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Tinguians

 

 

>>>The word "Tinguian" may have been derived from the Malay 

word "tinggi," which means mountain or highlands, and may have 

been coined during the early Spanish period. As used by the 

Spanish colonizers, the word used to refer to all mountain people 

or hill tribes in the entire archipelago, living in places such as 

Zambales, Bohol, Basilan, and Mindanao. 

 

***Tinguians are wild remnants of Ilocanos.  Two general groupings exist: the valley Tinggian of the lower reaches of Abra province, who cultivate wet rice and maintain a concentrated and homogenous population; and the mountain Tinggian who rely on dry cultivation and root crops, and are much more sparse of population. They differ from all other Philippine groups in their taste for dressing in white; the women are known also for their extensive and heavily beaded lower arm ornaments. The political unit is the village, at the head of which is an elderly lakay assisted by a council of other elders.

 

(click the white underlined words for pictures)

 

 

Spanish Period

 

 WARRIORS.

  Tinguian warriors shown here in the picture are posing with traditional bow and arrow,

fought with other Filipinos in the 1896 Revolution against Spain.

 (click WARRIORS. for  picture)

 

 

Performing Arts

 

 

VILLAGE DANCE. Tinguian dances are performed

today in a variety of costumes during ceremonial occasions.

(click VILLAGE DANCE. for picture)

 

The nose flute called kulaleng is played by Tinguian males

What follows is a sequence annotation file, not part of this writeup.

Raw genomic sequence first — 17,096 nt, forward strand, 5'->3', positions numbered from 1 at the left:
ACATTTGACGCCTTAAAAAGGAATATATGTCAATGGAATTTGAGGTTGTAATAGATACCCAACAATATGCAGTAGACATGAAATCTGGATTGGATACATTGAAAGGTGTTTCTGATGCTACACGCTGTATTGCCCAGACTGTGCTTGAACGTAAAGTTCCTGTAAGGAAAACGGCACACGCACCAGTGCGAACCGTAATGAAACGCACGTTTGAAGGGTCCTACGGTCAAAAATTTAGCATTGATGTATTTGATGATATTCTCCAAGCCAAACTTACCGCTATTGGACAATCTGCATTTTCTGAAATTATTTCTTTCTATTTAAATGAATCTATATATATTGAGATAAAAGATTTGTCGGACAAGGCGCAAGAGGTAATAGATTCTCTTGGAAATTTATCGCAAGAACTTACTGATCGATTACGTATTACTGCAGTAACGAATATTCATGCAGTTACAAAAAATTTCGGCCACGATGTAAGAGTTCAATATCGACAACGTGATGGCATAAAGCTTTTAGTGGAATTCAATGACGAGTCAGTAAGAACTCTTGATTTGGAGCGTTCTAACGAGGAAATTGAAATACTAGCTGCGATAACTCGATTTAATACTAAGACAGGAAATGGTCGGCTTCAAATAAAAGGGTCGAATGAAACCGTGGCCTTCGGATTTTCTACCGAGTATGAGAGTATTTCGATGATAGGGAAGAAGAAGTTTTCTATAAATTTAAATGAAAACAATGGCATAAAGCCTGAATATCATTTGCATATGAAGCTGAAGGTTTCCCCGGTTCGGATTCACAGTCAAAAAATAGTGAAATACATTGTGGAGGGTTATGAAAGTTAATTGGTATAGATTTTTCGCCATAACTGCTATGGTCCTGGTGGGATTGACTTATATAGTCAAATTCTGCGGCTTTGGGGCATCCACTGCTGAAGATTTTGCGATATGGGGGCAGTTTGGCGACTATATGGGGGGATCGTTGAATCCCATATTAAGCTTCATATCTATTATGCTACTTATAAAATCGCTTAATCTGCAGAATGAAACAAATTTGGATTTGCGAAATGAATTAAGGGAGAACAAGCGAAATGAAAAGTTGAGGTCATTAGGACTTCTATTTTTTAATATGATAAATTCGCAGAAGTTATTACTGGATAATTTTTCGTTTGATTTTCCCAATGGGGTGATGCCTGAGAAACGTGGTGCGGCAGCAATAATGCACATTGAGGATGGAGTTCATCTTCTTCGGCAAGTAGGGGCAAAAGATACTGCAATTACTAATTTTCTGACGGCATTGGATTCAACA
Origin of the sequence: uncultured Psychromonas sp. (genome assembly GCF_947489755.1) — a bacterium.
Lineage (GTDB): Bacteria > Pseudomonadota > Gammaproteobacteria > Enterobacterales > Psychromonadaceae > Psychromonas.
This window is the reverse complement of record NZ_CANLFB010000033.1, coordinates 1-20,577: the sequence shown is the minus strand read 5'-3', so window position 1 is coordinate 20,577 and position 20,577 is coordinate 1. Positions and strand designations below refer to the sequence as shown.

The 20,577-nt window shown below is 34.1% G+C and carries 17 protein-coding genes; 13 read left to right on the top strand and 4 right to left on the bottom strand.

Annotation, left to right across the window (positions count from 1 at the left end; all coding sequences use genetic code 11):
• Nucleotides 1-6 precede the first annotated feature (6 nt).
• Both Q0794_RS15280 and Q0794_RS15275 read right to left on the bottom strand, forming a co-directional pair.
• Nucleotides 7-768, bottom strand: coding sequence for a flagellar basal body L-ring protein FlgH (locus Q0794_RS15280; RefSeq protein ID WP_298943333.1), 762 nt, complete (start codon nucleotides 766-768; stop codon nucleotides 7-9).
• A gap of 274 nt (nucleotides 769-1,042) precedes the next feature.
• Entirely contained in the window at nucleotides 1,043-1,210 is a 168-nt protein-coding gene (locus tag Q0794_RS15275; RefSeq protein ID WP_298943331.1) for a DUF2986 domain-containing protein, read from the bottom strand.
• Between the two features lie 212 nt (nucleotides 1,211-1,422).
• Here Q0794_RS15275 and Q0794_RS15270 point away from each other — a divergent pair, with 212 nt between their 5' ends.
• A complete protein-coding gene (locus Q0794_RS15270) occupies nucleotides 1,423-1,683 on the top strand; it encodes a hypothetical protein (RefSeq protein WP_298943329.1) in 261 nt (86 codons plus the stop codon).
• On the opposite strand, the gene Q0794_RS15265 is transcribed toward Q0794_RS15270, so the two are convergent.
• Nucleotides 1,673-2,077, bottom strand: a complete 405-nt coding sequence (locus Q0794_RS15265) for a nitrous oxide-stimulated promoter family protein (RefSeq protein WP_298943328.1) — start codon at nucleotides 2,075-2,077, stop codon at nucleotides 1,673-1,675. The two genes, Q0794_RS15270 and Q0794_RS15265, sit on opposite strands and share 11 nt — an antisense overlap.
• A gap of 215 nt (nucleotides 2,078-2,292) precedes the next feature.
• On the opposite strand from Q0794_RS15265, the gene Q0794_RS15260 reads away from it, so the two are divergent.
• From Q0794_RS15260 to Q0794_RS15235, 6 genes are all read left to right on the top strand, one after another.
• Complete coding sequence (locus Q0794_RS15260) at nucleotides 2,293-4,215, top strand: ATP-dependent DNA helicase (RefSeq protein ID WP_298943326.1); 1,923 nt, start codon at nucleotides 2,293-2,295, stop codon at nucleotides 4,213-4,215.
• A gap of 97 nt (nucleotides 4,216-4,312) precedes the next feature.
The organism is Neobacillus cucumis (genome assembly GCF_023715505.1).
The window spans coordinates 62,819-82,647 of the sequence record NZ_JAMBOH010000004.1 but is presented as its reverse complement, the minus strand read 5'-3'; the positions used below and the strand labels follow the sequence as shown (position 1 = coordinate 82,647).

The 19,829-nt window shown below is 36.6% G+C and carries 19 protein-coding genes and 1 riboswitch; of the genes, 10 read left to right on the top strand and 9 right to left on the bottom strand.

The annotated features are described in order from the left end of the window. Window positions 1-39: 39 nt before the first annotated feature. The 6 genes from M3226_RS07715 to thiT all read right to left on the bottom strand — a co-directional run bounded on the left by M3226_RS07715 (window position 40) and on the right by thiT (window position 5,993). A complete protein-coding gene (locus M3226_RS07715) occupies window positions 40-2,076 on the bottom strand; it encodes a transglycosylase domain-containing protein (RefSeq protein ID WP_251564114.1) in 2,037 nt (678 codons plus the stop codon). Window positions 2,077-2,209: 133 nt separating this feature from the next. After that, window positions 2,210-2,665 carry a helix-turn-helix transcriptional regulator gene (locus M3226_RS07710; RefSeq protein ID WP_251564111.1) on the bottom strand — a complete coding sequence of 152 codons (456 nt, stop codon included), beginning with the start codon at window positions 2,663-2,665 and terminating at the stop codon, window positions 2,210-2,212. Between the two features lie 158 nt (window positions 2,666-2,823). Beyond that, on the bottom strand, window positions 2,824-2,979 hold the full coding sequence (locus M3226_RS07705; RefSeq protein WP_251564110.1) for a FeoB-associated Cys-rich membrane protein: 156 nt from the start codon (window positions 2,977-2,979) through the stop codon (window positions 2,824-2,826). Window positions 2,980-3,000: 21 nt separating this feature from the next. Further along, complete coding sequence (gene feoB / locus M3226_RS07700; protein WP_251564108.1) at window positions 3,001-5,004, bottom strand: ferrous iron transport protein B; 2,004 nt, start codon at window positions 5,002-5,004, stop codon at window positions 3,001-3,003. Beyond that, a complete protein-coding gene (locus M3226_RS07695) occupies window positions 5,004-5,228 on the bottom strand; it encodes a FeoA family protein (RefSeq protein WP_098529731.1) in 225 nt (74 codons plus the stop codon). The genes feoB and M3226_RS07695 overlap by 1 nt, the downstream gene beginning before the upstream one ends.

during courtship, as do their neighbors in the Cordillera. 

NOSE FLUTE played by a Tinguian man.           

( click here for another picture )

                                                   

>>>Among the most popular of Tinguian songs are the rice-pounding songs. Ceremonial occasions such as wedding, funerals, and anniversaries require that rice be pounded until they are well polished. The rice pounders, commonly women and young maids, sing these songs in rhythm to the pounding of rice.

 

RICE POUNDING.

In many cultures as among the Tinguian, a daily chore can become a ceremonial ritual with chant and dance movements.

(click RICE POUNDING. for picture)

 

 

 

Accesories:

 

A white detailed skirt is worn by the ladies.                    

 

                           The men of the village are, most of the times, armed 

with their bow and arrow together with a war shield 

shown at the left side of the page. 

(click HERE for another picture)

 

 

 

Tinguians of today only where costumes during important ceremonials. Traditions, however, are still being practiced by the locals. To date, most Tinguians can be found in the land of Abra.